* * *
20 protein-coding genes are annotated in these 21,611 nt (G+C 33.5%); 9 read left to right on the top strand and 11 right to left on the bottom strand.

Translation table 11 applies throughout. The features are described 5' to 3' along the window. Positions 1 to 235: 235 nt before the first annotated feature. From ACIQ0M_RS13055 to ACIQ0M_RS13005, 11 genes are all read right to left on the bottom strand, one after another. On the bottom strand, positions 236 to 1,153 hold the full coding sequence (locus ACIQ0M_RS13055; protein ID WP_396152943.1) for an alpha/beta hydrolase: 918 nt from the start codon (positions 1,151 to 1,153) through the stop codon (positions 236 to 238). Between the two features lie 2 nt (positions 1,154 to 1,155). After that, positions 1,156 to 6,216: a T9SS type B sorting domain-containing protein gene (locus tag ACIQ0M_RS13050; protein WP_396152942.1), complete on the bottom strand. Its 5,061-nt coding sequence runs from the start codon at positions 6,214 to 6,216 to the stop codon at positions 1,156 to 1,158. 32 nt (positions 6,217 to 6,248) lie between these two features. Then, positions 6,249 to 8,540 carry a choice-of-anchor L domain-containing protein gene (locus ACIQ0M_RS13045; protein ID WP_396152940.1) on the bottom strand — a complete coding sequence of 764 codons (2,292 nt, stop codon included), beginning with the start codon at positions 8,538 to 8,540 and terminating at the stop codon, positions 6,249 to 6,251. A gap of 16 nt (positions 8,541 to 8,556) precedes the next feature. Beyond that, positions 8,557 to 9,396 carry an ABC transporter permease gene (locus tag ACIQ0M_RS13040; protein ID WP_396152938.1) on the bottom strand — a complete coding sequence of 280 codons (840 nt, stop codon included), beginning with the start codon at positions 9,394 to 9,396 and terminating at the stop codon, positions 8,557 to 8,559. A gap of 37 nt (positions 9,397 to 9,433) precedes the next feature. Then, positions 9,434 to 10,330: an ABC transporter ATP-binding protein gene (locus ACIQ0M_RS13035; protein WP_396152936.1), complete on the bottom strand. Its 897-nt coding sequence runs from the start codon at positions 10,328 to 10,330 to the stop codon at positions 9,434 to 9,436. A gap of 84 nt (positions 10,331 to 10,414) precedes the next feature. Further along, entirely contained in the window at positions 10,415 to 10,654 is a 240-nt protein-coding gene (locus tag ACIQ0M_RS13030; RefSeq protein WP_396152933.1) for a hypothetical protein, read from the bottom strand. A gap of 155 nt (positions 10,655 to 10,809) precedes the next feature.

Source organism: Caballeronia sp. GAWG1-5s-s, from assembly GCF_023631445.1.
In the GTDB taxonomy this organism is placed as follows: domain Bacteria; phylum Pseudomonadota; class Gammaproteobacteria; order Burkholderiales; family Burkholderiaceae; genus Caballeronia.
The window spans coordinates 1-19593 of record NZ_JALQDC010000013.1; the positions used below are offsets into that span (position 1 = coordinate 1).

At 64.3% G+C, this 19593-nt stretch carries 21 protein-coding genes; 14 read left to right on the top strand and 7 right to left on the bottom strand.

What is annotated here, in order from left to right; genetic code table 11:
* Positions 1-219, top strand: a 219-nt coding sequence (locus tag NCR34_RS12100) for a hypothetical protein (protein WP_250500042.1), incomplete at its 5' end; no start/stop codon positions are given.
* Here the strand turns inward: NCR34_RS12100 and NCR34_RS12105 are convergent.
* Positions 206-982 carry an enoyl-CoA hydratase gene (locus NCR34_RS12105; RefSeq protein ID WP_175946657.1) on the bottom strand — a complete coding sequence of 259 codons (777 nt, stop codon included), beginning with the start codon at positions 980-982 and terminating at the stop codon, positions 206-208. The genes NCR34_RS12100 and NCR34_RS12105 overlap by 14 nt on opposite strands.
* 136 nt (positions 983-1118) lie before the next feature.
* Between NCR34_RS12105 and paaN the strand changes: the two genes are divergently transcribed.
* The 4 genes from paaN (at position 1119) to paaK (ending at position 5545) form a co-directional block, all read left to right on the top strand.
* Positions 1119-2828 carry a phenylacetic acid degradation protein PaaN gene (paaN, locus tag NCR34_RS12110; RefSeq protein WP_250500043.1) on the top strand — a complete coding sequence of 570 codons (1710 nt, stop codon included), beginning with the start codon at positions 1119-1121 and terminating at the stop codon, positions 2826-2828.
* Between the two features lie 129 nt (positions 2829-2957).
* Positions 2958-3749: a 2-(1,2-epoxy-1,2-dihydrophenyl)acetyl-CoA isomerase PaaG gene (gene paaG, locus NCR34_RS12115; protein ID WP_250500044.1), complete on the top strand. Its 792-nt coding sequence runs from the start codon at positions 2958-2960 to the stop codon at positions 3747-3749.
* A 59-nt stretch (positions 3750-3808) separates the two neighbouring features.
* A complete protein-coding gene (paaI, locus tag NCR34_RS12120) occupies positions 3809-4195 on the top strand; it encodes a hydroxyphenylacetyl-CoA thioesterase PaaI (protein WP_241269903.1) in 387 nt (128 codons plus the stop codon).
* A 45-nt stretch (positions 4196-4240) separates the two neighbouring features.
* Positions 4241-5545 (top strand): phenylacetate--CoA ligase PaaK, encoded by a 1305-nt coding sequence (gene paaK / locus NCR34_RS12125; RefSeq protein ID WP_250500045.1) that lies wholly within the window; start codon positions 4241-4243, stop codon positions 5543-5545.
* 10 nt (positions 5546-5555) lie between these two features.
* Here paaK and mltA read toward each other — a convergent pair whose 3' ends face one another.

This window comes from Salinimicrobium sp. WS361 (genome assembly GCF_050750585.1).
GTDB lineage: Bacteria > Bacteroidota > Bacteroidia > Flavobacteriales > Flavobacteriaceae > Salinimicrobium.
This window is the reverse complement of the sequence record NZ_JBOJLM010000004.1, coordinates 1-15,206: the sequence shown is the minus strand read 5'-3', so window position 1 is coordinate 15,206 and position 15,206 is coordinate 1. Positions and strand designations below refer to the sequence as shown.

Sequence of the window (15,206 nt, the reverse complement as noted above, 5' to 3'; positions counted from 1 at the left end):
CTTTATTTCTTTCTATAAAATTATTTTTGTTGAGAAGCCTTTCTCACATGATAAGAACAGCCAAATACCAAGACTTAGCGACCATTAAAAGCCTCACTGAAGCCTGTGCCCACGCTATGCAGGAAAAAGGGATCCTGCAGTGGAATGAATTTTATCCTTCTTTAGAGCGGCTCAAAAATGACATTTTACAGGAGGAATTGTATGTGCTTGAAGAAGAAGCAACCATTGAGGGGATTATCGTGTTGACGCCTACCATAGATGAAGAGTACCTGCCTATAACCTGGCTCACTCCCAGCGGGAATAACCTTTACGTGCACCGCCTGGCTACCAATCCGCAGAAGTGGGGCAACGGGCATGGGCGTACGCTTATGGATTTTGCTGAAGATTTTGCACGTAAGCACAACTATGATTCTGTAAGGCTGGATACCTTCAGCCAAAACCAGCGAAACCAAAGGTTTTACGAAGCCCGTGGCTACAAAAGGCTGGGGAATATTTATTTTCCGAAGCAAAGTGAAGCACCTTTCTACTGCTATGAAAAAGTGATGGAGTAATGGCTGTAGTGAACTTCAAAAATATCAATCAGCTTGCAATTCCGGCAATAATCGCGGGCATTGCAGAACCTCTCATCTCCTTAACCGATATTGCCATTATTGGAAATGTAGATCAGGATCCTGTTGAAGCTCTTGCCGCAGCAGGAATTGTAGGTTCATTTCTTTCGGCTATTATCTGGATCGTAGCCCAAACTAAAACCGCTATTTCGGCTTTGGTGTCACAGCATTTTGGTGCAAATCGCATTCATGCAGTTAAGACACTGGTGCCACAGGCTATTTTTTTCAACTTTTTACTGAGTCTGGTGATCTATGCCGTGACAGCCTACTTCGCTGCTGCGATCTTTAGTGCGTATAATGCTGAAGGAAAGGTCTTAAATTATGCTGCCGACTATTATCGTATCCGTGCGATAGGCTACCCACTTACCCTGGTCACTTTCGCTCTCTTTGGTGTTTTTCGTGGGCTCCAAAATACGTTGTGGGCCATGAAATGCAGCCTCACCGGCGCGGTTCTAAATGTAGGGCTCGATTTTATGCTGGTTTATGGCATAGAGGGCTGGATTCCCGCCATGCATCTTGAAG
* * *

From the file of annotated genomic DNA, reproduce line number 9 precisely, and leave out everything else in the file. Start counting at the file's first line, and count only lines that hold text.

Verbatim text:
* Here the strand turns inward: NCR34_RS12100 and NCR34_RS12105 are convergent.